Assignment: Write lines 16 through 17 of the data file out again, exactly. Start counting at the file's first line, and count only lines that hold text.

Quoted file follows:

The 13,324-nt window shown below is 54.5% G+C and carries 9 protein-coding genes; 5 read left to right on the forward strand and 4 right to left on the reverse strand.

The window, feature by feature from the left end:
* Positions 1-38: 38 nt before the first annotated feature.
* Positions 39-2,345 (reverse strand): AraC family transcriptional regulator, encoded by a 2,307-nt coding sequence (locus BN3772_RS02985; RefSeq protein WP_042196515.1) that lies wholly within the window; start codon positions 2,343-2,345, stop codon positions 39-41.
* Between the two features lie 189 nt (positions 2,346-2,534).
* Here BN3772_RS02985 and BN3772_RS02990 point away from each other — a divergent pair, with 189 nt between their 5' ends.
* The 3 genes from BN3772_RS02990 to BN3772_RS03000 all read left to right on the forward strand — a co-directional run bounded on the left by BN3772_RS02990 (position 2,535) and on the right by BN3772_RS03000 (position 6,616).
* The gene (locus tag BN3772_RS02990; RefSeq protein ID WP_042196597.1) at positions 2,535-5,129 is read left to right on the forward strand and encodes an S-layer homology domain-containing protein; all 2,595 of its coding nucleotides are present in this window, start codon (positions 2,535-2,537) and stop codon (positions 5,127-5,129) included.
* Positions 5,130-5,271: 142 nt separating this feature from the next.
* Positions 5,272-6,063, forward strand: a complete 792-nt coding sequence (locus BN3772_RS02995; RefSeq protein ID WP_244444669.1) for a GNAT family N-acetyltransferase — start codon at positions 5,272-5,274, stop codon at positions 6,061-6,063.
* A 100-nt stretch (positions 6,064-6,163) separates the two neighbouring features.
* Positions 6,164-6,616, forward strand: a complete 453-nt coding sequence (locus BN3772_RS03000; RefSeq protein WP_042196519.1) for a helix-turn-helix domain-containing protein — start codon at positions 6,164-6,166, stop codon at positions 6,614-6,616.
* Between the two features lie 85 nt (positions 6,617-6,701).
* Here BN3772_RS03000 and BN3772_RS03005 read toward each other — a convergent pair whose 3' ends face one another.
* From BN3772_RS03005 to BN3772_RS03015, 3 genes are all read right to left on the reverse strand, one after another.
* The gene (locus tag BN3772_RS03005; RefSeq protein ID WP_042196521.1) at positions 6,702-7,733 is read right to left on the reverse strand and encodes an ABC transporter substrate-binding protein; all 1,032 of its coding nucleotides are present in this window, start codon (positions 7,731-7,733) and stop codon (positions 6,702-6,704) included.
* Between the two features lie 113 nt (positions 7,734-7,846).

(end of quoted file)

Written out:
* The gene (locus tag BN3772_RS03005; RefSeq protein ID WP_042196521.1) at positions 6,702-7,733 is read right to left on the reverse strand and encodes an ABC transporter substrate-binding protein; all 1,032 of its coding nucleotides are present in this window, start codon (positions 7,731-7,733) and stop codon (positions 6,702-6,704) included.
* Between the two features lie 113 nt (positions 7,734-7,846).